You Are What You Think
Finally, brothers, whatever is true, whatever is honorable, whatever is just, whatever is pure, whatever is lovely, whatever is commendable—if there is any moral excellence and if there is any praise—dwell on these things.
Almost every Christian coach I know wants to have a philosophy of coaching that is positive. But in the battle of competition, sometimes we get caught up in the heat of the moment and lose our focus. We may stay positive on the outside, but inside we are feeling the tension—tension that causes us to lose that positive edge.
I have found that what we tell our athletes to think about is exactly what they will think about. We may say, “Don’t ever miss a serve on game point.” What are they thinking when they come to the line? They are thinking about not missing the serve. What do they see? Missing the serve, which is exactly what we told them to think about!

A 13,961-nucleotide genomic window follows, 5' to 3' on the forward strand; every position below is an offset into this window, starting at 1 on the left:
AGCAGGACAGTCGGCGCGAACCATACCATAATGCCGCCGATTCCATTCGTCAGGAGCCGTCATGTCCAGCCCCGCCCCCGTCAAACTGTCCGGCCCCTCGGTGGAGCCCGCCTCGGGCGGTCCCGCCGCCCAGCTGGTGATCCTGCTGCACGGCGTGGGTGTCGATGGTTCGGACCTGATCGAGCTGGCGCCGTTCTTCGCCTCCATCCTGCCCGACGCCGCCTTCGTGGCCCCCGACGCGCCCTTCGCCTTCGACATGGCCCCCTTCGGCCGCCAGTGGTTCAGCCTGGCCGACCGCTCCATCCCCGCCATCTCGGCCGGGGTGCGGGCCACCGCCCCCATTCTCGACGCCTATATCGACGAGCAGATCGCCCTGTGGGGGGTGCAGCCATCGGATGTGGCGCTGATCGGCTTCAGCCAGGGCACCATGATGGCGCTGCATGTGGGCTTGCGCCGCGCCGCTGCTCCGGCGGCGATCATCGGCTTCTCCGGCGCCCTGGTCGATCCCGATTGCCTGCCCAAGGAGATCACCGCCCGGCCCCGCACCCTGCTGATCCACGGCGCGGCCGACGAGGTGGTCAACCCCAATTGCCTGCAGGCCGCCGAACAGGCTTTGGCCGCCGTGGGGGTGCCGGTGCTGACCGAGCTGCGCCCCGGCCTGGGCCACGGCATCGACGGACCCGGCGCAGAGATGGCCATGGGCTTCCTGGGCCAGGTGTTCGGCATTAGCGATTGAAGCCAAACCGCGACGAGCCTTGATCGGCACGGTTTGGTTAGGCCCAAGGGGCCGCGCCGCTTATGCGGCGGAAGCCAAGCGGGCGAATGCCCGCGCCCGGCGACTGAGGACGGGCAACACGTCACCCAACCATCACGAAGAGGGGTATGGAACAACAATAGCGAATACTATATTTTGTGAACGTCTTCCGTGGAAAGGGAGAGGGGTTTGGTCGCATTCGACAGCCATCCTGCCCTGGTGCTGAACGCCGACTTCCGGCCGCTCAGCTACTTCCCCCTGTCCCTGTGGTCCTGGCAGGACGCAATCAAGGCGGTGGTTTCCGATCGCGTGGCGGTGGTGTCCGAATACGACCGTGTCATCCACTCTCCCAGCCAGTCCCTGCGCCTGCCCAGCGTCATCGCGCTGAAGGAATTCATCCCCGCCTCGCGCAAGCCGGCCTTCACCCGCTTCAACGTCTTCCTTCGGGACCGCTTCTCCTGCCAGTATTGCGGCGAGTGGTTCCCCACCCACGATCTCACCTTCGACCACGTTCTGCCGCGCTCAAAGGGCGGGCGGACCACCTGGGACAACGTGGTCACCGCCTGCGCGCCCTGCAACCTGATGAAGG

Instead, in the same way Paul instructs us to “dwell on these things,” we need to encourage our players to focus on the good and right and true ways to compete. This way, they are not thinking about anything else. We can coach our players to do exactly what we want for them by not bringing in anything that will cause them to lose their focus. Jesus is the perfect example of this: He was so single-minded in His purpose on Earth that He never wavered. He completely fulfilled the task that He had been given to do: go to the cross for our sake!
Paul says in Philippians to keep our minds dwelling on what is true, pure and excellent. When we do, our athletes will fulfill their goals and develop their gifts—and we will experience God’s peace.
1. Do you spend more time dwelling on the positives or the negatives?
2. How does your focus affect your life and professional goals?
3. What are the honorable, just, pure, commendable and praiseworthy things in your life?
Thank You, Lord, for renewing my mind in Christ and redirecting my focus to be centered on Your grace! Amen.